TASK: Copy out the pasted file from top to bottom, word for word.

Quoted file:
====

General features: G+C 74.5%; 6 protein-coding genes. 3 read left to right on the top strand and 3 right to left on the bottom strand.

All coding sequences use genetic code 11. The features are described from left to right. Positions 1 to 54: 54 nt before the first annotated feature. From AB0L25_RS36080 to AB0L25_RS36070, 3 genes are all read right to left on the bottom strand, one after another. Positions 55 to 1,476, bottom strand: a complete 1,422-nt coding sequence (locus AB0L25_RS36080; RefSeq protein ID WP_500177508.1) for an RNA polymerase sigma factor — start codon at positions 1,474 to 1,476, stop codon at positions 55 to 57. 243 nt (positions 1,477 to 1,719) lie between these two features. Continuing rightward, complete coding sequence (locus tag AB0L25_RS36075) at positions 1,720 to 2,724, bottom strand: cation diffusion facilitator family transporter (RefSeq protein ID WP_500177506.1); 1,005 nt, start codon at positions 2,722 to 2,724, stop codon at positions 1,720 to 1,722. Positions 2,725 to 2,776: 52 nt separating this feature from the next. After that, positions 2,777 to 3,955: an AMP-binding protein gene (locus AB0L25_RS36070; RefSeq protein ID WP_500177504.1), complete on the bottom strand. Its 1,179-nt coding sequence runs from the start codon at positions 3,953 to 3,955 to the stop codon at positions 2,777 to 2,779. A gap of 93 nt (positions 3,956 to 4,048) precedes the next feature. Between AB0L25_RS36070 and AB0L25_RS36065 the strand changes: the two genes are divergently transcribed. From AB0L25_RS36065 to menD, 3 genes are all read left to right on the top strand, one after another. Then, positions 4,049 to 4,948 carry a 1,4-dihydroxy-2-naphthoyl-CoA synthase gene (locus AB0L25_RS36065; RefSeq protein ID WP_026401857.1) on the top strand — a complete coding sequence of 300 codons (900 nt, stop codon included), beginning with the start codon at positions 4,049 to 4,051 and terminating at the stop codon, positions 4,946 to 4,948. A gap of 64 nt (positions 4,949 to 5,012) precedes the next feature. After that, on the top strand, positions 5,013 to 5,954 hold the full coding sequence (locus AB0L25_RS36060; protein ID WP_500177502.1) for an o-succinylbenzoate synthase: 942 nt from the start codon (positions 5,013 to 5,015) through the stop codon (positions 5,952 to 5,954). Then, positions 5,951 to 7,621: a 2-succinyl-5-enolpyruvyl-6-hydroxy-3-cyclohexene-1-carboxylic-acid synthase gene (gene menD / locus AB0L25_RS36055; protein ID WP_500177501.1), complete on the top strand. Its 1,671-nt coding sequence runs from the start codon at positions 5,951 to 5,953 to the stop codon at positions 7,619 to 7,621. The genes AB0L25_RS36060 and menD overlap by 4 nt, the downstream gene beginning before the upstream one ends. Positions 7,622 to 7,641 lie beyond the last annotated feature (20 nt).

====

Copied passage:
General features: G+C 74.5%; 6 protein-coding genes. 3 read left to right on the top strand and 3 right to left on the bottom strand.

All coding sequences use genetic code 11. The features are described from left to right. Positions 1 to 54: 54 nt before the first annotated feature. From AB0L25_RS36080 to AB0L25_RS36070, 3 genes are all read right to left on the bottom strand, one after another. Positions 55 to 1,476, bottom strand: a complete 1,422-nt coding sequence (locus AB0L25_RS36080; RefSeq protein ID WP_500177508.1) for an RNA polymerase sigma factor — start codon at positions 1,474 to 1,476, stop codon at positions 55 to 57. 243 nt (positions 1,477 to 1,719) lie between these two features. Continuing rightward, complete coding sequence (locus tag AB0L25_RS36075) at positions 1,720 to 2,724, bottom strand: cation diffusion facilitator family transporter (RefSeq protein ID WP_500177506.1); 1,005 nt, start codon at positions 2,722 to 2,724, stop codon at positions 1,720 to 1,722. Positions 2,725 to 2,776: 52 nt separating this feature from the next. After that, positions 2,777 to 3,955: an AMP-binding protein gene (locus AB0L25_RS36070; RefSeq protein ID WP_500177504.1), complete on the bottom strand. Its 1,179-nt coding sequence runs from the start codon at positions 3,953 to 3,955 to the stop codon at positions 2,777 to 2,779. A gap of 93 nt (positions 3,956 to 4,048) precedes the next feature. Between AB0L25_RS36070 and AB0L25_RS36065 the strand changes: the two genes are divergently transcribed. From AB0L25_RS36065 to menD, 3 genes are all read left to right on the top strand, one after another. Then, positions 4,049 to 4,948 carry a 1,4-dihydroxy-2-naphthoyl-CoA synthase gene (locus AB0L25_RS36065; RefSeq protein ID WP_026401857.1) on the top strand — a complete coding sequence of 300 codons (900 nt, stop codon included), beginning with the start codon at positions 4,049 to 4,051 and terminating at the stop codon, positions 4,946 to 4,948. A gap of 64 nt (positions 4,949 to 5,012) precedes the next feature. After that, on the top strand, positions 5,013 to 5,954 hold the full coding sequence (locus AB0L25_RS36060; protein ID WP_500177502.1) for an o-succinylbenzoate synthase: 942 nt from the start codon (positions 5,013 to 5,015) through the stop codon (positions 5,952 to 5,954). Then, positions 5,951 to 7,621: a 2-succinyl-5-enolpyruvyl-6-hydroxy-3-cyclohexene-1-carboxylic-acid synthase gene (gene menD / locus AB0L25_RS36055; protein ID WP_500177501.1), complete on the top strand. Its 1,671-nt coding sequence runs from the start codon at positions 5,951 to 5,953 to the stop codon at positions 7,619 to 7,621. The genes AB0L25_RS36060 and menD overlap by 4 nt, the downstream gene beginning before the upstream one ends. Positions 7,622 to 7,641 lie beyond the last annotated feature (20 nt).